The Japanese version of the Mid-Autumn Festival is called Tsukimi (月見), or the honorific Otsukimi, which literally means "moon-viewing." It's definitely toned down compared to the Chinese festival, but both are celebrated around the same day: the 15th day of the 8th month according to the lunar calendar, also known as the full moon that occurs closest to the equinox.
Traditionally it is celebrated with seasonal autumn food such as chestnuts, green soybeans, taro, and sweet potatoes. Another important tsukimi food is tsukimi dango (sweet rice balls), which are often placed on an altar along with sprigs of susuki (pampas grass) and sake as an offering to the moon to pray for an abundant harvest.
|The Tsukimi Burger looks pretty good!|
While the full moon has come and gone, there's still plenty of moon out for you to party under! My one Japanese professor at UCLA told the class really, the whole week is an excuse to drink sake outdoors under the moon.
You can make your own moon-viewing treats at home, just by putting an egg on it. Tsukimi udon and soba are two traditional bowls of noodles that feature an egg that gets poached in the hot broth. The yellow egg yolk is supposed to resemble the moon, hence the name. McDonalds in Japan even gets into the spirit of the occasion and has their tsukimi burgers, which feature a fried egg.
Here's a quick and easy recipe for your own moon viewing party. You can definitely use soba or udon instead, I just chose ramen because it is by far the easiest Japanese noodle to find here in America. Plus I love ramen.
You could really just take your favorite instant ramen and put a raw egg on top to poach in the hot broth, but this broth is a little more traditional. Either way, it will be tsukimi ramen!
Tsukimi Ramen (月見ラーメン)
1/3 cup shoyu
1 tbs mirin
1 tbs granulated sugar
2 cups of dashi
2 tbs green onions
1 packet of ramen, set aside spice packet (or if you have just noodles that'd work dandy)
2 large eggs
The mixture above of soy sauce, mirin, and sugar is called kaeshi, which we will dilute with dashi to make the soup base. These quantities can be doubled or tripled and the kaeshi can be placed in the fridge, where it can be stored for months.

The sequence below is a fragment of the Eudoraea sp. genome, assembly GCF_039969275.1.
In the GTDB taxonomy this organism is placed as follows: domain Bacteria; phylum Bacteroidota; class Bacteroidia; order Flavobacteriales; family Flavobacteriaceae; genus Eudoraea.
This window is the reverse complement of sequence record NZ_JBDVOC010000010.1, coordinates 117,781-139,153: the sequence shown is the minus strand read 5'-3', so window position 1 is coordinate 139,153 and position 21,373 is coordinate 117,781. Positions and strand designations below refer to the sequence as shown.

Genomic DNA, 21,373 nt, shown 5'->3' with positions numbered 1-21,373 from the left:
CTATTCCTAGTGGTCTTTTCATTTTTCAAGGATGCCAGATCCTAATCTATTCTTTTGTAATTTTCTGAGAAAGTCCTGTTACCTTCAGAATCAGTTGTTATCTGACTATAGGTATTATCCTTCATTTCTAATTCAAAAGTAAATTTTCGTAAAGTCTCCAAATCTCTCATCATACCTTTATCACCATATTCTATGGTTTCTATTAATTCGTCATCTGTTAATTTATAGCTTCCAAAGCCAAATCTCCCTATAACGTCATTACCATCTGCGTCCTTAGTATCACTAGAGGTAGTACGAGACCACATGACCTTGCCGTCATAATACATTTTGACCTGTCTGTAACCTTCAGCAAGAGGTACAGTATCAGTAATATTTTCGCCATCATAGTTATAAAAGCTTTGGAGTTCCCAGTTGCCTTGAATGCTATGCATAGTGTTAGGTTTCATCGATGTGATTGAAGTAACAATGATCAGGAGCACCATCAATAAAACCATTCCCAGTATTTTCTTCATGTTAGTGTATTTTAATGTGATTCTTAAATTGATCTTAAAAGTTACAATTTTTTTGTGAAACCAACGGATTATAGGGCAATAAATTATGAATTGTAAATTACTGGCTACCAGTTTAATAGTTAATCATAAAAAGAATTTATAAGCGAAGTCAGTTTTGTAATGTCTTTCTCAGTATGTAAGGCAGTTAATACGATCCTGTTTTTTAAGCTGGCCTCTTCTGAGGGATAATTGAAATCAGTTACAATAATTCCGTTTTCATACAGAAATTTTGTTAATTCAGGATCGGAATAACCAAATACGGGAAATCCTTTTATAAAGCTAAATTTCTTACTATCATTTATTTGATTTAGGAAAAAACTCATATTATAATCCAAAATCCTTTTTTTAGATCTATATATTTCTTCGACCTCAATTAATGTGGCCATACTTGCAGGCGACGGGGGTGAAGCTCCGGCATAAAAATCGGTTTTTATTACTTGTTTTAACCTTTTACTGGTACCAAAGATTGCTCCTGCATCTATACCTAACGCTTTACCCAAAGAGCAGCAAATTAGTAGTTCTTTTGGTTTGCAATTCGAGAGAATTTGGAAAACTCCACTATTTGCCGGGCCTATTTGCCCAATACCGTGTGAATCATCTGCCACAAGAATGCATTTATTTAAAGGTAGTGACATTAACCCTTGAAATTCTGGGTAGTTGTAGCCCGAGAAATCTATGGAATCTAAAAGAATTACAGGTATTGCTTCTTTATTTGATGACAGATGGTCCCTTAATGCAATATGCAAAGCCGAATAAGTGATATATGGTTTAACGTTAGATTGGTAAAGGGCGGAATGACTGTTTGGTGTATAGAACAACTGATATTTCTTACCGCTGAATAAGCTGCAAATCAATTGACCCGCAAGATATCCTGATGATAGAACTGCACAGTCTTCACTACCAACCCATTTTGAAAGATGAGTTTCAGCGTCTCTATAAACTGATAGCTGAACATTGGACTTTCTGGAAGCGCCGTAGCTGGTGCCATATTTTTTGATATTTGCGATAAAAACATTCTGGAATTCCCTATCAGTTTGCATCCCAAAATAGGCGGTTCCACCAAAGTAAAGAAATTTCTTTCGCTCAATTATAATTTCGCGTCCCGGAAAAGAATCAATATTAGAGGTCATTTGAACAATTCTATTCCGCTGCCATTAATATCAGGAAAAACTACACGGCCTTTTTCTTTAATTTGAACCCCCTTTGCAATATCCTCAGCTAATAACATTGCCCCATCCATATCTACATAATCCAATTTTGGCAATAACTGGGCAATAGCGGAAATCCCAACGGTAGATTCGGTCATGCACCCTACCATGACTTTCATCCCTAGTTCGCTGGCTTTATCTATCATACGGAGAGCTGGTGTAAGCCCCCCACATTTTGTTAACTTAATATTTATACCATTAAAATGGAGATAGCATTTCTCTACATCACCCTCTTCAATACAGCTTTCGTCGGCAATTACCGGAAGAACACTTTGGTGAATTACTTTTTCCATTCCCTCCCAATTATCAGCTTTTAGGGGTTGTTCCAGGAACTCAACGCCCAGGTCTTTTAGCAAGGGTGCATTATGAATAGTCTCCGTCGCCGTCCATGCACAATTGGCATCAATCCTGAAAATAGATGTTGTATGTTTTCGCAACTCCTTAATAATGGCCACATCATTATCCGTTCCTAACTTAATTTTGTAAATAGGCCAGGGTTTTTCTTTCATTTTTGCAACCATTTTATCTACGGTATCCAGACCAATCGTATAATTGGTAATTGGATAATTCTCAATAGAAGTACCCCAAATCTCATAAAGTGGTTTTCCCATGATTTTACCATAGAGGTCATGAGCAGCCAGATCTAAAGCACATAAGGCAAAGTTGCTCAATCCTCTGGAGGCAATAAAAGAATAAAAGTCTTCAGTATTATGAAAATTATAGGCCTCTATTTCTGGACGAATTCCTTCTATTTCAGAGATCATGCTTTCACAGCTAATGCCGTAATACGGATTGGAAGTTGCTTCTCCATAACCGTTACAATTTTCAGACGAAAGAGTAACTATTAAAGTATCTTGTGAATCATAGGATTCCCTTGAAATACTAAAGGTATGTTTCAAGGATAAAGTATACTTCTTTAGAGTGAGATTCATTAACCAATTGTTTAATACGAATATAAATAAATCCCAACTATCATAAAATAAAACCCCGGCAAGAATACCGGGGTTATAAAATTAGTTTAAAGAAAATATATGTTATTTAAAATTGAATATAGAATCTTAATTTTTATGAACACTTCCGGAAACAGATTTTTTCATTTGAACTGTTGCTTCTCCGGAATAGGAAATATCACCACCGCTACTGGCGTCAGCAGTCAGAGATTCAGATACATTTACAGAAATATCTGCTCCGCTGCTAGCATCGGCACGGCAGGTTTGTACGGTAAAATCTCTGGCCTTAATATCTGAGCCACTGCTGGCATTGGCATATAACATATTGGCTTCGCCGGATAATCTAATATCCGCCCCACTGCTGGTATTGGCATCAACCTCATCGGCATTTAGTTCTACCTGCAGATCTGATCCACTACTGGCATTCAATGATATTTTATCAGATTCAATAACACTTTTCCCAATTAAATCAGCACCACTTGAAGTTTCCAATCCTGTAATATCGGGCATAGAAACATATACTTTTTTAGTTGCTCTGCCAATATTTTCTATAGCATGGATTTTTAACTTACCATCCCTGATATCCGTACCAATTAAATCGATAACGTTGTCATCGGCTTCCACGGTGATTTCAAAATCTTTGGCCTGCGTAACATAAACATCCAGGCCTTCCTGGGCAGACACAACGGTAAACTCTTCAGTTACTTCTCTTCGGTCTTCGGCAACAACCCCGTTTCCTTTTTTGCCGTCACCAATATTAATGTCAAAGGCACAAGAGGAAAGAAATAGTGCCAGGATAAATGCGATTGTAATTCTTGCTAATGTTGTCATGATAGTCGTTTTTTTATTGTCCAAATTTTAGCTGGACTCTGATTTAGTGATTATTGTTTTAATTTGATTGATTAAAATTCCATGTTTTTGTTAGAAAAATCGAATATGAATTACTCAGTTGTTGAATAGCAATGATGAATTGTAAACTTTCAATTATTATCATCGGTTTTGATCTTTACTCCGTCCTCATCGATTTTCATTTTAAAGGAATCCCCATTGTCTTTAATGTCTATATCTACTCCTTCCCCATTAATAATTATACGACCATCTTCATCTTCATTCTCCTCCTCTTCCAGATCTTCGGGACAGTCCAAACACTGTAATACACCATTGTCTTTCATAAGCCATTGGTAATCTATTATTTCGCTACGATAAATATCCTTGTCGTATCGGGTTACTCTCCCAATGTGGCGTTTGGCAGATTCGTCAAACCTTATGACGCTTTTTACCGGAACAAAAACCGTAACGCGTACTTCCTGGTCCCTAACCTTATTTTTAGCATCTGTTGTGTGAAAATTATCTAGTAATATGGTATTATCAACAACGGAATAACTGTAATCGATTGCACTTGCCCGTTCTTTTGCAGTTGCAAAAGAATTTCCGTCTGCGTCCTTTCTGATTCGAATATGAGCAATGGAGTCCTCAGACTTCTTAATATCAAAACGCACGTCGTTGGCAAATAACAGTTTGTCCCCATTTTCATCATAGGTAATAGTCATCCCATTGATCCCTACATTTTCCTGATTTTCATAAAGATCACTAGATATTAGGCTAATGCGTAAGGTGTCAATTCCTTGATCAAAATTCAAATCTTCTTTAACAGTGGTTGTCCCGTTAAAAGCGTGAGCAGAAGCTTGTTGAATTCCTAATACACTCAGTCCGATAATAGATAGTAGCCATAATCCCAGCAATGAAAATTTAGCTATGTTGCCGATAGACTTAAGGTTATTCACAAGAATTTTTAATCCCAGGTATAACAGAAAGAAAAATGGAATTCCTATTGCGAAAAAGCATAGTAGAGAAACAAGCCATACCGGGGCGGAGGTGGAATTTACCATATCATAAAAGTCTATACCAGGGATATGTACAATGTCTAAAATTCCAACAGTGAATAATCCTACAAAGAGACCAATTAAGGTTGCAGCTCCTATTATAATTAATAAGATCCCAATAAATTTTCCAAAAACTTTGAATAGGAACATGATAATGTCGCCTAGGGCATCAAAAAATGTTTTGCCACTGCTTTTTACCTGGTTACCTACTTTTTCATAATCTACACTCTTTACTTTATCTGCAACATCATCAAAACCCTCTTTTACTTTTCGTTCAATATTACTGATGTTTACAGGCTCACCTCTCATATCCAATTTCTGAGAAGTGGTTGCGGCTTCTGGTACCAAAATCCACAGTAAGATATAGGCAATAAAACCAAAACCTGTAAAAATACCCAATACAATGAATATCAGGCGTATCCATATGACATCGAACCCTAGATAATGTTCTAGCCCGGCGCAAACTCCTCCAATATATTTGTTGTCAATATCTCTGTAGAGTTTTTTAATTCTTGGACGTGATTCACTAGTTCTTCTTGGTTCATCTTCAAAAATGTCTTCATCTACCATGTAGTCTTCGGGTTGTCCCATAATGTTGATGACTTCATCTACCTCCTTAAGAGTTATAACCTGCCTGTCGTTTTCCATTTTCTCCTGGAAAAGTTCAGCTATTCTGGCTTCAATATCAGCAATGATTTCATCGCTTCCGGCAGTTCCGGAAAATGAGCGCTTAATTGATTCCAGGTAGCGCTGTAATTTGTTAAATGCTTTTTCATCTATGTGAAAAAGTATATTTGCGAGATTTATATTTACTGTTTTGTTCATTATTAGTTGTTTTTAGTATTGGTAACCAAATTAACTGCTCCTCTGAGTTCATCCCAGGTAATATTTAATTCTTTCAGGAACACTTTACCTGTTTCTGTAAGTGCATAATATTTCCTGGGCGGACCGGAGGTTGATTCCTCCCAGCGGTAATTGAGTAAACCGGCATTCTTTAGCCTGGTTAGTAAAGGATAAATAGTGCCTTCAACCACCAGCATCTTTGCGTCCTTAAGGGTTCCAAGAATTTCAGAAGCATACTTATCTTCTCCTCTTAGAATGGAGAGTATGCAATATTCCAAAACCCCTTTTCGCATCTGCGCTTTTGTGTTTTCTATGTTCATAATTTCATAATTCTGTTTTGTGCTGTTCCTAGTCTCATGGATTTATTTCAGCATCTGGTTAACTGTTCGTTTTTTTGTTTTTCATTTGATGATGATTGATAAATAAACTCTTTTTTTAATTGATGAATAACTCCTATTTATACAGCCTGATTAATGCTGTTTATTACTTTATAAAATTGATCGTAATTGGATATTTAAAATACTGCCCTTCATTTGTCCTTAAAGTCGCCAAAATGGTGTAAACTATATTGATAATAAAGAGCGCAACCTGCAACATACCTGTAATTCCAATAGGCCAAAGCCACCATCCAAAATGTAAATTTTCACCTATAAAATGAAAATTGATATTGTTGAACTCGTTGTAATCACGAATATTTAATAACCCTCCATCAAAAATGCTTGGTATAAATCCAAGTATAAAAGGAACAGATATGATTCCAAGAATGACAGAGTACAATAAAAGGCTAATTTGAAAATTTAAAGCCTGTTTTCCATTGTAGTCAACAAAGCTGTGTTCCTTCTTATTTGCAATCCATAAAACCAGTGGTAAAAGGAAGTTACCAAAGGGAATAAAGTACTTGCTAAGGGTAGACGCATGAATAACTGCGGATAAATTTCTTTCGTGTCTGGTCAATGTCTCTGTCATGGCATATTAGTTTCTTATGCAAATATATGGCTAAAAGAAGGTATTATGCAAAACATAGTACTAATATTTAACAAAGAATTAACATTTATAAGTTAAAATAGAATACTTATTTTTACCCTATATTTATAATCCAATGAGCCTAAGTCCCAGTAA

To make the kaeshi: Heat the mirin over medium-high heat until it boils, reduce heat to medium and simmer for a few seconds, just enough to burn off the alcohol. Mix in the sugar and stir until it is completely dissolved. Reduce heat to low and add in the shoyu. Gently heat the mixture to barely simmering, then take off the heat.
Take the kaeshi and dilute with dashi to make the soup broth. Heat to simmering over medium heat.
Meanwhile, prepare the noodles by immersing in boiling water for three minutes. Drain and place into two ramen bowls for two servings. Pour the soup base over the noodles and sprinkle with the green onions and add a dash of sesame oil on top. Crack one egg in each bowl being careful not to break the yolk and serve immediately. You can also use just the yolks if you want and save the egg whites for another purpose.
Note: Yes, that eggshell is bluish-green. It's totally lifted from my parent's house, whose chickens produce so many eggs it's not really stealing if your mom is always asking if you need another carton. I'm saving up for a possible trip to Japan (!!!) so free eggs are definitely on the menu. The type of chicken that lays funny colored eggs are called Araucana or Ameraucana/Americauna. I should have taken a clearer picture in natural light to show off the eggshell, but I didn't think of how funky it would seem to a person who didn't grow up with crazy heirloom chickens.
Hapa Farm Girl: Eggs
Tom Kha Goong Ramen